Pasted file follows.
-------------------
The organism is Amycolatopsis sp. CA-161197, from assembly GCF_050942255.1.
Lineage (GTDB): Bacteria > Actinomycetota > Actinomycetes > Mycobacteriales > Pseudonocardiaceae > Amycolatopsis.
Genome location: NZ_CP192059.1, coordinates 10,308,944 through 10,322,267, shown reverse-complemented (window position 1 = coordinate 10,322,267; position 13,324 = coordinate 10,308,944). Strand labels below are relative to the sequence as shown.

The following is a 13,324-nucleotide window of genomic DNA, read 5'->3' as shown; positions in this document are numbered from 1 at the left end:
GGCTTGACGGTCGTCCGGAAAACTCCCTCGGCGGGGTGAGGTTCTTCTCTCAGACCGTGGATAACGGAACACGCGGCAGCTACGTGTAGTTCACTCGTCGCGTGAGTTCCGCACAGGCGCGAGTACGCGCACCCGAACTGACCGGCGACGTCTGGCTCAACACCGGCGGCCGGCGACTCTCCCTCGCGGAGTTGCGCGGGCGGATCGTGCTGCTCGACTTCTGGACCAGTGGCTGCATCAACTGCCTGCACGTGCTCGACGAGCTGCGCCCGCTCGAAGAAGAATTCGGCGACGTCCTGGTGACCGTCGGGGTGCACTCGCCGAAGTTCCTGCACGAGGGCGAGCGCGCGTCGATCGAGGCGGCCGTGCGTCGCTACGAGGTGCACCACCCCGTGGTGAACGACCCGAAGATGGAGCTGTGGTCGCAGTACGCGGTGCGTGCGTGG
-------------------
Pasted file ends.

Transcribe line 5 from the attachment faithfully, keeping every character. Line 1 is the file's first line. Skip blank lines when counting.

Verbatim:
GGCTTGACGGTCGTCCGGAAAACTCCCTCGGCGGGGTGAGGTTCTTCTCTCAGACCGTGGATAACGGAACACGCGGCAGCTACGTGTAGTTCACTCGTCGCGTGAGTTCCGCACAGGCGCGAGTACGCGCACCCGAACTGACCGGCGACGTCTGGCTCAACACCGGCGGCCGGCGACTCTCCCTCGCGGAGTTGCGCGGGCGGATCGTGCTGCTCGACTTCTGGACCAGTGGCTGCATCAACTGCCTGCACGTGCTCGACGAGCTGCGCCCGCTCGAAGAAGAATTCGGCGACGTCCTGGTGACCGTCGGGGTGCACTCGCCGAAGTTCCTGCACGAGGGCGAGCGCGCGTCGATCGAGGCGGCCGTGCGTCGCTACGAGGTGCACCACCCCGTGGTGAACGACCCGAAGATGGAGCTGTGGTCGCAGTACGCGGTGCGTGCGTGG